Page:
After defying UN on Iran, Trump boycotts 75th anniversary session

US President Donald Trump, who defied the UN and unilaterally reimposed sanctions on Iran, has boycotted the world body’s 75th anniversary commemoration.

Trump was listed as the first national leader to speak at the General Assembly session honouring the 75th anniversary on Monday.

The President was to have sent in a pre-recorded speech like all world leaders, although he also had the option of coming in person.

Instead the session heard from the US Acting Deputy Permanent Representative Cherith Norman Chalet.

While the anniversary meeting was taking place in New York, the Trump administration announced a series of steps to back up the sanctions it reimposed on Iran on September 19.

Secretary of State Mike Pompeo told reporters in Washington that Trump’s order to reimpose the sanctions gave a “new and powerful tool to enforce the UN arms embargo and hold those who seek to evade UN sanctions accountable”.

But UN Secretary-General Antonio Guterres said that there was “uncertainty” over the legality of the US action and the world body would not act on it till the Security Council clarifies the situation.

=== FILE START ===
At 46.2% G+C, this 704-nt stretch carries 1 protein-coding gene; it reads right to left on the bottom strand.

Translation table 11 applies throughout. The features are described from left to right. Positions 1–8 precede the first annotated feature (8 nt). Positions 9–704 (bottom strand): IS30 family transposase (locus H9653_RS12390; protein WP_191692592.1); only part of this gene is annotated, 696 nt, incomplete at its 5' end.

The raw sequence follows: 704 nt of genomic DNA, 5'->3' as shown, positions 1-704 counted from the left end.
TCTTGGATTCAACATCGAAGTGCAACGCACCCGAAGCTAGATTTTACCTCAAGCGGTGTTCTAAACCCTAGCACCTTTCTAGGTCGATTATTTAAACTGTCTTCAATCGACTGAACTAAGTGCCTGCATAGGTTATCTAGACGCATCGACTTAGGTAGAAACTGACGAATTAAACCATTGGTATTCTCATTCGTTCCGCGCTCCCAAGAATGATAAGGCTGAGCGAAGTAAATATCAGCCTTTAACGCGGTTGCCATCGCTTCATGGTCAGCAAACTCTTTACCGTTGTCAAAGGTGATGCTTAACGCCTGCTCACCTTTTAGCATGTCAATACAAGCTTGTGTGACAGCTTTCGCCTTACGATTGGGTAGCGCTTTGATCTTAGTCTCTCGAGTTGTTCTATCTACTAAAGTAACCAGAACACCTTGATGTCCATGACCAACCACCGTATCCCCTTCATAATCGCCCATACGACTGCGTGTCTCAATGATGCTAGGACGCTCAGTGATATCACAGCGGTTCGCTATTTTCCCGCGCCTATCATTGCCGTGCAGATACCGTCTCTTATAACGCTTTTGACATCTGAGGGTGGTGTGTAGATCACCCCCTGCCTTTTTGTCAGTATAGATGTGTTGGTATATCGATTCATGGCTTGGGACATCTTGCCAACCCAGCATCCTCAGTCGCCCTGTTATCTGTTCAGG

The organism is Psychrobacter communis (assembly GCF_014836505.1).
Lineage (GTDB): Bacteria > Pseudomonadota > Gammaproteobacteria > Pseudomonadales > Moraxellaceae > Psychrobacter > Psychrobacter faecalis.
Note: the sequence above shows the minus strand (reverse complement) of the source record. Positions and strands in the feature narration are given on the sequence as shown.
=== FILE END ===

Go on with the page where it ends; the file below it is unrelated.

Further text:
Western allies of the US on the Security Council, along with the others, have opposed the action.

Trump had pulled out of the international agreement made in 2015 between Iran and the five permanent members of the UN Security Council and Germany to lift sanctions imposed by the council in return for Tehran stopping its nuclear weapons programme.

But he withdrew from the deal in 2018.

The Trump administration said that it was reimposing claiming that Teheran violated its terms.

In his UN address, Chalet took a conciliatory approach mostly praising the UN’s successes in which he said Washington “has played a central role”.

“For the Trump administration, this anniversary is an important moment to mark the many successes of the UN, but to do so with clear eyes and a renewed determination to see this important body serve its intended purpose.”

He said that the US has been the UN’s “largest and most reliable funder for all of its 75 years”.

“That commitment ensures that UN organisations are able to reach millions in need, to coordinate global humanitarian action, and convene on issues requiring urgent action.

“The UN has for too long been resistant to meaningful reform, too often lacking in transparency, and too vulnerable to the agenda of autocratic regimes and dictatorships,” Chalet said.

He added that the UN needs “new agility” to face “threats that include theft of intellectual property and efforts to undermine internet freedom”.